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VOICE OVER: Rebecca Brayton WRITTEN BY: Samantha Hines
Spontaneous song and dance numbers have rarely seemed so out of place. Take a look as we count down the Top 10 Weirdest Movie Musicals.For this list, we're looking at silver screen musicals that are just plain odd, from premise to execution. Whether it's a film about the end of the world or a cult classic so bad that it's good, there are two things that all these films have in common: a bizarre story and killer music.

#10: “Rock 'n' Roll High School” (1979)

It’s the school where the students rule! “Rock 'n' Roll High School” plays out like Ramones fanfiction with a healthy dose of rebelling against ‘the man’. Riff is on a mission to give her celebrity idol Joey Ramone a song she wrote for the band, appropriately called “Rock ‘n’ Roll High School”. She enlists her best friend and much of the student body to cover for her as she skips school to get tickets, only to have them confiscated. Naturally, it all comes to a head with a big middle finger to the establishment. The reception was so good, it not only earned the respect of Ramones fans but also an eventual sequel!

#9: “Rock & Rule” (1983)

“Rock & Rule”, also known as “Ring of Power” is certainly one of a kind. In a post-apocalyptic world with anthropomorphic animals seemingly picked right from “The Goofy Movie”, an evil rockstar kidnaps a beautiful musician to summon a demon. Yes, you heard that right. This movie features songs by the likes of Cheap Trick, Debbie Harry, Iggy Pop, and more. Though it didn’t do well in theaters, it gained a cult following and helped to prove that animation needn't be family friendly. Seriously, don’t put your kid in front of the TV for this one. The PG-13 rating didn’t come out until 1984, but boy does this movie deserve it.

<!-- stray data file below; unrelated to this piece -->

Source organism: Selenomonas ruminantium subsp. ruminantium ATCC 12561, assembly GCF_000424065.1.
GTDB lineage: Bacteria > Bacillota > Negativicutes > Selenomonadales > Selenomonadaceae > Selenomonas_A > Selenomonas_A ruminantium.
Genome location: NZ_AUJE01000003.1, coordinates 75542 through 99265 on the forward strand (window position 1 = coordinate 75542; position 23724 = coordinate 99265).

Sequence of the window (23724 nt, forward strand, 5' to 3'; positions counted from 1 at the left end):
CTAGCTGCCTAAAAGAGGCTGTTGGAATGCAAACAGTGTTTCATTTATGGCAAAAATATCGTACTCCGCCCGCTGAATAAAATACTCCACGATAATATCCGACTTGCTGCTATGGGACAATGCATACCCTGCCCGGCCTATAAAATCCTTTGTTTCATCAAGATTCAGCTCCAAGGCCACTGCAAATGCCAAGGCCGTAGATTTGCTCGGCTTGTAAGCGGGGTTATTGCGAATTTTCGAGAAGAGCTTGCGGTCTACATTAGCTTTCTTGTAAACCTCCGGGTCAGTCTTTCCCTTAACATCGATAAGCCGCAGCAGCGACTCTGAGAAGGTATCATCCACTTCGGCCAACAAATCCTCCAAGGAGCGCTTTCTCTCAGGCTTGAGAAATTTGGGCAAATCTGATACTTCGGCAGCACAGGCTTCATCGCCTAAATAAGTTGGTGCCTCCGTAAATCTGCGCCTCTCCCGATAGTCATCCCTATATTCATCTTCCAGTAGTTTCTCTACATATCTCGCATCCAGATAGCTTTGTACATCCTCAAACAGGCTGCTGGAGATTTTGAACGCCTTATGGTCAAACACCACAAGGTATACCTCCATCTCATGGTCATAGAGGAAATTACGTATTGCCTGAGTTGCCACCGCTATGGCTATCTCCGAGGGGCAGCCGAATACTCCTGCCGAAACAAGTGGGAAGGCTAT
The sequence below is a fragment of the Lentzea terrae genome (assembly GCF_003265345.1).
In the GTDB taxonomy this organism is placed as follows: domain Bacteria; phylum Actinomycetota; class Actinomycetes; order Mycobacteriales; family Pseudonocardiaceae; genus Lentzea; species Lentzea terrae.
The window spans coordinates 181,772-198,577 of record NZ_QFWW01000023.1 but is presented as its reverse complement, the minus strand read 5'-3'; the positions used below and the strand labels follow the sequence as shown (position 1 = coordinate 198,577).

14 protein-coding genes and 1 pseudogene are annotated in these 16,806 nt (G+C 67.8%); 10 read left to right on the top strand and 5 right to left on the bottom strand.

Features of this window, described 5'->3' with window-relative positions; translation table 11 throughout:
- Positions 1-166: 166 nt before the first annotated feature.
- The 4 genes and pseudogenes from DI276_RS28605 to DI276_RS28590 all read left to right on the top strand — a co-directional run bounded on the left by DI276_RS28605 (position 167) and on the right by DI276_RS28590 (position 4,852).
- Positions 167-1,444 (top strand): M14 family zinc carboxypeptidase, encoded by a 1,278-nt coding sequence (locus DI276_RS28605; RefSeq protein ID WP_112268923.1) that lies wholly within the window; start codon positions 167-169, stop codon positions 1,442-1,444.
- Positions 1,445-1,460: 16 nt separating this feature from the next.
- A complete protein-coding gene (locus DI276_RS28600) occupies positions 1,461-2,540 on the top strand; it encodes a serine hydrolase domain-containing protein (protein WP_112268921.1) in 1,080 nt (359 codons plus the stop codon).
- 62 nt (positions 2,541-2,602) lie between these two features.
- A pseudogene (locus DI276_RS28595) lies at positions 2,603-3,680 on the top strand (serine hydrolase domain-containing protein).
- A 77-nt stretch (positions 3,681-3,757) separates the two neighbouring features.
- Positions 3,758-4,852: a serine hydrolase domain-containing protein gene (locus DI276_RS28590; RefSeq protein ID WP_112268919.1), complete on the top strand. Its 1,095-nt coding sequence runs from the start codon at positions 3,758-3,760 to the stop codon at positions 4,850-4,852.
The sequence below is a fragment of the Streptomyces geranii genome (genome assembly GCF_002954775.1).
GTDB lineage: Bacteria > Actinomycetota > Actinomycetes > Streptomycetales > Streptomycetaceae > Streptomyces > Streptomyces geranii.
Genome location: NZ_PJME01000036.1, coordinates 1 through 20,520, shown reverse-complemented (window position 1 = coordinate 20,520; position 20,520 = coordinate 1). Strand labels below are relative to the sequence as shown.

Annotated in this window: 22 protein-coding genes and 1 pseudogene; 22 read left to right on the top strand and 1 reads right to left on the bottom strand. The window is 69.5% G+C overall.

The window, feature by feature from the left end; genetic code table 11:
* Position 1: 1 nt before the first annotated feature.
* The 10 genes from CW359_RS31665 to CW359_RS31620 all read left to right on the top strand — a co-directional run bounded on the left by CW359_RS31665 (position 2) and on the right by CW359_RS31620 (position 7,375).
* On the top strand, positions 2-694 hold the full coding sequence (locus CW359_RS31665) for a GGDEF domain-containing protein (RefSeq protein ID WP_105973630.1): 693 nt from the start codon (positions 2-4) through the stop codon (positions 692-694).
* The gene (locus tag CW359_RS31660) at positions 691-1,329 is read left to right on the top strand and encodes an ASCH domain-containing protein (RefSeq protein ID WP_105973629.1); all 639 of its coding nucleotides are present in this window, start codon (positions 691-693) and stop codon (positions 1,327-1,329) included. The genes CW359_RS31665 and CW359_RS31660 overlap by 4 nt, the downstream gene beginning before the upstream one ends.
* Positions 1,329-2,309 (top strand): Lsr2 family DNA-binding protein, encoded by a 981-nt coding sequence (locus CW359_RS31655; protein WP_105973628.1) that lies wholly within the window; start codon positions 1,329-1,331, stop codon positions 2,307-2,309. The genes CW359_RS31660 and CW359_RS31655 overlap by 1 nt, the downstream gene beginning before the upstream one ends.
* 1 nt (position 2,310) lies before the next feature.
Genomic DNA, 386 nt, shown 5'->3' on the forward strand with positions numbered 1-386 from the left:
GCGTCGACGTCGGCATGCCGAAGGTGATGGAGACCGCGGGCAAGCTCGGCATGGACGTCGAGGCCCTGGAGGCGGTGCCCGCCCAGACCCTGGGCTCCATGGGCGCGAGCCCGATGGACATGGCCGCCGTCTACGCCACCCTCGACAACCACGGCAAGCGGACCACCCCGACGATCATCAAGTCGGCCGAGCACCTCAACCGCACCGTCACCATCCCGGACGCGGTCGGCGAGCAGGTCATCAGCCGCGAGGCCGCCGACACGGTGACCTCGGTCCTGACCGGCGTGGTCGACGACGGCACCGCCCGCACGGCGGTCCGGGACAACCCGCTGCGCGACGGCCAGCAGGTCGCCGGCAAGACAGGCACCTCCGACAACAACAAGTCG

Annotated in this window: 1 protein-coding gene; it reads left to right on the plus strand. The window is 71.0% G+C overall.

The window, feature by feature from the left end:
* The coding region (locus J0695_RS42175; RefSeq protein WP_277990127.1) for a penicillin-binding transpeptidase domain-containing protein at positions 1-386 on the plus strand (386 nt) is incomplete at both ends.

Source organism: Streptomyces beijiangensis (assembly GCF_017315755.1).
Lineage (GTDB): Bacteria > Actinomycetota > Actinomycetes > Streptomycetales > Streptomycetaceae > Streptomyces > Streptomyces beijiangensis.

#8: “Phantom of the Paradise” (1974)

You have Phantom of the Opera in one hand and Rocky Horror Picture Show in the other. Slap them together and what do you get? Phantom of the Paradise. Also… throw in a little Faust, because the main antagonist is not only evil but also literally satanic, having made a deal with the devil to keep him young forever. The main elements that make this film so unique are the character designs, rock themes, and the fantastic music. The music was so good in fact that, despite its box office failure, it was nominated for an Oscar and a Golden Globe.

#7: “The Apple” (1980)

The Devil has a name, and it’s Mr. Boogalow. The Apple is very much in the same vein as Jesus Christ Superstar, just focusing on a different story. It retells the biblical Creation through the perspective of working in the music industry. The serpent is a record label’s leader, the forbidden fruit comes in the form of the music industry, and spoiler alert! The movie ends with God flying in on a Rolls Royce. Though it’s often cited as one of the worst films ever made, it’s taken on a second life as beloved, unintentionally campy film in a similar vein to “The Room”.

#6: “Xanadu” (1980)

Xanadu was so weird it literally inspired the creation of the Golden Raspberry Awards, better known as the Razzies. To summarize, it’s about one of the mythological Muses coming to earth and falling in love with a man who she encourages to open a nightclub to get away from his mundane job. This movie is punctuated by some impressive stars, wild effects, and music so good that the soundtrack actually became a hit around the world. As for the film itself, it’s the epitome of “so bad it’s good” entertainment and a cinematic experience unlike any other.